Today, the obedient hackery of the legendarily foul mouthed Paul Dacre has returned to one of its favourite subjects, that of state-disbursed benefits, with another piece under the overarching title of “Benefits Britain”. Readers are told “Britain leads the world in handing out disability cash: Nation spends twice as much as U.S. and six times as much as Japan”.
What's f***ing wrong with fact selection, c***?!?
Note that, in Dacreland, disability benefits are “handed out”, and that disability is in this article lumped in with “taxpayers fork out more than £4million every single year on incapacity benefit for people who are obese ... two thirds of them have been languishing on the sick for more than five years ... sharp rise in the amount paid every year in IB for drug addicts and alcoholics”.
Moreover, in a reprehensibly sloppy piece of journalism, disability benefits is also connected to “it also emerged earlier this week that record numbers were receiving winter fuel payments from the UK despite living abroad”. The article gives every impression of having been put together to make the disabled look undeserving and workshy, but this is just not true.
Almost half of all disabled people of working age – 48% of them – are in work, and so are paying the same work related taxes as all other employees. So let’s desist from painting the disabled as an amorphous mass of shirkers: it’s not only not true, but demeaning and defamatory. And then we can have a look at the source of that headline, which to no surprise at all is not new news.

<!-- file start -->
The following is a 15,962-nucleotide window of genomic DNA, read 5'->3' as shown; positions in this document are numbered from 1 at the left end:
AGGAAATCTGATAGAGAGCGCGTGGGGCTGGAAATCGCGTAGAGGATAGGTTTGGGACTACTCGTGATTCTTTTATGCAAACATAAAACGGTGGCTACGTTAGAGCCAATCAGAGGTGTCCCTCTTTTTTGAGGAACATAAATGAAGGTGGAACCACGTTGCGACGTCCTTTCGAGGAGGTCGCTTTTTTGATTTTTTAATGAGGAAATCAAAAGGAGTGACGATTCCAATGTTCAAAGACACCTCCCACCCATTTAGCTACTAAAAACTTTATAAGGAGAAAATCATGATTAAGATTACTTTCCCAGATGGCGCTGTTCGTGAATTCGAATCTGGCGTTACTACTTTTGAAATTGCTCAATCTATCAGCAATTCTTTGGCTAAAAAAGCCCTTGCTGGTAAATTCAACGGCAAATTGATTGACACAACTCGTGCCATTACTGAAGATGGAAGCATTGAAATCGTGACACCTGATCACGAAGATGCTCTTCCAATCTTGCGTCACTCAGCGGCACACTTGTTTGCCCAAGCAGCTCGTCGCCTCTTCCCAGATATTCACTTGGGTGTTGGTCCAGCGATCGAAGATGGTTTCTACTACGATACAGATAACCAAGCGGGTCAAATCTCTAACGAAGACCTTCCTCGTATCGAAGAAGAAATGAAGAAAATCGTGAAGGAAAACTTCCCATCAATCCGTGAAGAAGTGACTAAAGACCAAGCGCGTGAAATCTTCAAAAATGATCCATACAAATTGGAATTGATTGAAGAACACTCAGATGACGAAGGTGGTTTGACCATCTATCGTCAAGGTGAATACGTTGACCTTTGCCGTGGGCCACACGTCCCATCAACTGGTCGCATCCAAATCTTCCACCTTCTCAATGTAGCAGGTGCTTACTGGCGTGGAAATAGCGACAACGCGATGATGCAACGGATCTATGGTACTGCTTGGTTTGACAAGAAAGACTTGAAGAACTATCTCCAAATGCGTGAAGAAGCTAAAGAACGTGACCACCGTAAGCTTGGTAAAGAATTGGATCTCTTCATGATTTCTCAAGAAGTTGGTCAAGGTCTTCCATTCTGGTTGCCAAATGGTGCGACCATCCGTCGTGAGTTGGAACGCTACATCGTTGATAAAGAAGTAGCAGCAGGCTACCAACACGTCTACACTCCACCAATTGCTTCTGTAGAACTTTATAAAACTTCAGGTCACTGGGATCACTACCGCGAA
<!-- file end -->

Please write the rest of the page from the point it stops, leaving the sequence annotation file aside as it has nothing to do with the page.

The source of the figure of 2.4% of GDP paid in disability benefits comes from the OECD statistics for 2010 – it’s two and a half years old – and a little further study suggests that what each country categorises as “disability benefits” may vary. For instance, when you look at sickness benefits, the UK is not third out of 34 countries, but 22nd. Taking both together puts us in seventh place.
And the ignorance on display extends to Matthew Sinclair, chief non-job holder at the so-called Taxpayers’ Alliance, whose rent-a-quote intervention is “Welfare is there to help the most vulnerable but for too long it simply consigned people to a life on benefits regardless of what they were capable of ... Reforms must ensure that help is available to get those who can work into employment”.
So he either ignores the 48% of the disabled that are in work, or doesn’t know what he’s talking about – which latter would appear to put him into the same category as Daniel Martin, whose name appears on the by-line of the Daily Mail article. Because what we have here is a slice of knocking copy that cherry-picks figures in order to make the disabled look bad and set the Mail’s readership against them.
Plus it’s another example of the Mail’s inability to perform investigative journalism.